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Bird Population Modeling


        Applied Biomathematics® has several current and recent projects related to the ecology and conservation of bird species. These projects involve data analysis on the dynamics of endangered and threatened species, developing models for extinction risk assessment, and performing population viability analysis with habitat-based metapopulation models linked to geographic information systems.

  If you are not familiar with these concepts, you can read short introductory material in the following pages:

The following links point to the summaries of our bird studies.

Species Conservation and Management: Case Studies is a new book that includes the application of population and metapopulation models to a wide variety of species, including 6 bird species.
California Gnatcatcher California Gnatcatcher is a federally threatened subspecies inhabiting the coastal sage scrub community in southern California. The coastal sage scrub is a distinctive plant community that has declined due to extensive agricultural and urban development in this area. Our project involved an analysis of the dynamics of the California Gnatcatcher in central and coastal Orange County, California. For this analysis, we first developed and validated a habitat model for the species, using GIS data. We then used this habitat model as a basis of a metapopulation model, which included demographic data such as fecundity, survival, as well as variability in these demographic rates.

California Least Tern is federally listed as an endangered species. Its nesting habitat has been degraded, and many colony sites are vulnerable to predation and human disturbance. In this study, we developed a metapopulation model for the California least tern that can be used to predict persistence of populations along the Pacific coast and the effects of various management actions.

Sharp-tailed Grouse has been declining in many areas. We analyzed the effect of forest management options on the viability of this species in the Pine Barrens region of northwestern Wisconsin, using a model that integrates landscape and metapopulation modelling approaches.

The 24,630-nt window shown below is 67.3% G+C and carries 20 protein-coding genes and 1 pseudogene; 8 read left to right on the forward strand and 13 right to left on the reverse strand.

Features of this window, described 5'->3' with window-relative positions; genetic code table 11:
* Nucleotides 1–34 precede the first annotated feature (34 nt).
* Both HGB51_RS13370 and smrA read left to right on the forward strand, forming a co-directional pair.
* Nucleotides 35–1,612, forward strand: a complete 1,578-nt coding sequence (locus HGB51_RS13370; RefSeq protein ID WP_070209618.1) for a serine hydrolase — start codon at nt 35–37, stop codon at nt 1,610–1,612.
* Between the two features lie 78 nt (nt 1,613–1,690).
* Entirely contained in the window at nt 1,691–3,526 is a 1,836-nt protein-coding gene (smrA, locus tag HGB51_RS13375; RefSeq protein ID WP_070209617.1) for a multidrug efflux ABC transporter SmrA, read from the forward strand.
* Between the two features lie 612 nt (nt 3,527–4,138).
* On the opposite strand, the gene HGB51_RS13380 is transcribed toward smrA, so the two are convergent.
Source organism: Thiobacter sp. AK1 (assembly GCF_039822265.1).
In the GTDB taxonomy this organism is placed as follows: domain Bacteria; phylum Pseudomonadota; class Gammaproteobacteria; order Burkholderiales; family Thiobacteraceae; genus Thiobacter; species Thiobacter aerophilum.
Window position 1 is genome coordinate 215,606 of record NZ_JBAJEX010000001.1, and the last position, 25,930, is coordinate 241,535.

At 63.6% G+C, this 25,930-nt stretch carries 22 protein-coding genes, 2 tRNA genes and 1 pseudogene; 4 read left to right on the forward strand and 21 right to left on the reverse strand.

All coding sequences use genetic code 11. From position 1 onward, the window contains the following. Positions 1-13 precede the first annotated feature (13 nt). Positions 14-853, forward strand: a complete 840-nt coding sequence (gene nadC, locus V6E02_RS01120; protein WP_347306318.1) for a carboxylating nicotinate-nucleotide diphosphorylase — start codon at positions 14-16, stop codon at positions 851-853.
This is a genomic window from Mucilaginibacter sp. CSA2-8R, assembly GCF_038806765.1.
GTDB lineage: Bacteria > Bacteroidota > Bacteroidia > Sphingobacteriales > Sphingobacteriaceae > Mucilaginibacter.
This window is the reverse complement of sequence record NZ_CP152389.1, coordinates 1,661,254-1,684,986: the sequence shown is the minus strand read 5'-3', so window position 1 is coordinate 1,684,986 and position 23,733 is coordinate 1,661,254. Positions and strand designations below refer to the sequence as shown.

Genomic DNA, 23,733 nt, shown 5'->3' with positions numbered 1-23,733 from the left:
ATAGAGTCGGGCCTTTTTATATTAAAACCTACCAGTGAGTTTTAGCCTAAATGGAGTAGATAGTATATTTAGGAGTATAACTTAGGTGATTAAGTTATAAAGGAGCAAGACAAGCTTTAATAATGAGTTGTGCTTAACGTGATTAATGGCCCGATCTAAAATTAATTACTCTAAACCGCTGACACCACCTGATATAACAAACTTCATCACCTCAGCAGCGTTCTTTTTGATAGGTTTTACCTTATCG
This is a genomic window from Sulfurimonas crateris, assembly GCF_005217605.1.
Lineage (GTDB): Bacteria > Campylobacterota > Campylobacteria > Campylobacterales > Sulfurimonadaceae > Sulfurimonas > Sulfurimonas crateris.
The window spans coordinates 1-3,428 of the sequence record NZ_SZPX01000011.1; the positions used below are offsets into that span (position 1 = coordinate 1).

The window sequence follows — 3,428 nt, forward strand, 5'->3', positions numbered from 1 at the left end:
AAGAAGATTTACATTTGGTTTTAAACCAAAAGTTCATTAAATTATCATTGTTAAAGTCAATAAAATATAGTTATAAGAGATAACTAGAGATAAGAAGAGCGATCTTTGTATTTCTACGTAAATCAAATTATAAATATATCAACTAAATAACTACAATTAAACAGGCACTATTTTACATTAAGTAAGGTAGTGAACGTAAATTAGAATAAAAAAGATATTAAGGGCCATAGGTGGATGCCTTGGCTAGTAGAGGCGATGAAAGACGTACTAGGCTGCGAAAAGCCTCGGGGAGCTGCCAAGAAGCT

Sage Sparrow depends on early successional shrubland (chaparral) habitat, especially when the availability of preferred open coastal subshrub vegetation is limited. We analyzed the viability of this species under different fire regimes in the foothills and mountains of San Diego County, California, USA.

Marbled Murrelet is listed as threatened under the Endangered Species Act in California, Oregon, and Washington. It is also listed as endangered under the California Endangered Species Act. Habitat destruction through forest harvest is generally regarded as the main cause of population decline, although mortality in gill-nets, in oil spills, or as a result of predation are also thought to play significant roles. Our analysis involved estimating the risk of decline of the Marbled Murrelet populations in southern Oregon and northern California, under various assumptions and management considerations.
Marbled Murrelet
Red-cockaded Woodpecker
Red-cockaded Woodpecker is an endangered species that lives in mature pine forests from Florida to Virginia and west to southeast Oklahoma and eastern Texas. From the late 1800s to the mid 1900s, the Red-cockaded Woodpecker rapidly declined as its mature pine forest habitat was altered for a variety of uses, primarily timber harvest and agriculture. Our analysis involved assessing the effect of a timber harvest plan on the viability of a RCW population in Louisiana. We used GIS maps to estimate a habitat model. Based on this model, and predicted timber harvest plan, we estimated the change in the habitat suitability and other parameters of this RCW population.

Northern Spotted Owl is a threatened species living in old-growth forests of the Pacific Northwest. Our analysis of the Northern Spotted Owl involved developing a metapopulation model of the entire range of the species in the US, and predicting the impact of an assumed 10% decrease in old-growth forests in the next 100 years on the viability of the species.
Spotted Owl
Helmeted Honeyeater
Helmeted Honeyeater is an endangered species endemic to Victoria, Australia. In our analysis, we used spatial (GIS) data on the habitat requirements of the helmeted honeyeater to define the patch structure. We then combine this patch structure with demographic data to build a metapopulation model, and use the model to analyze the effectiveness of translocations as a conservation strategy for the helmeted honeyeater.
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Date modified: 2-24-05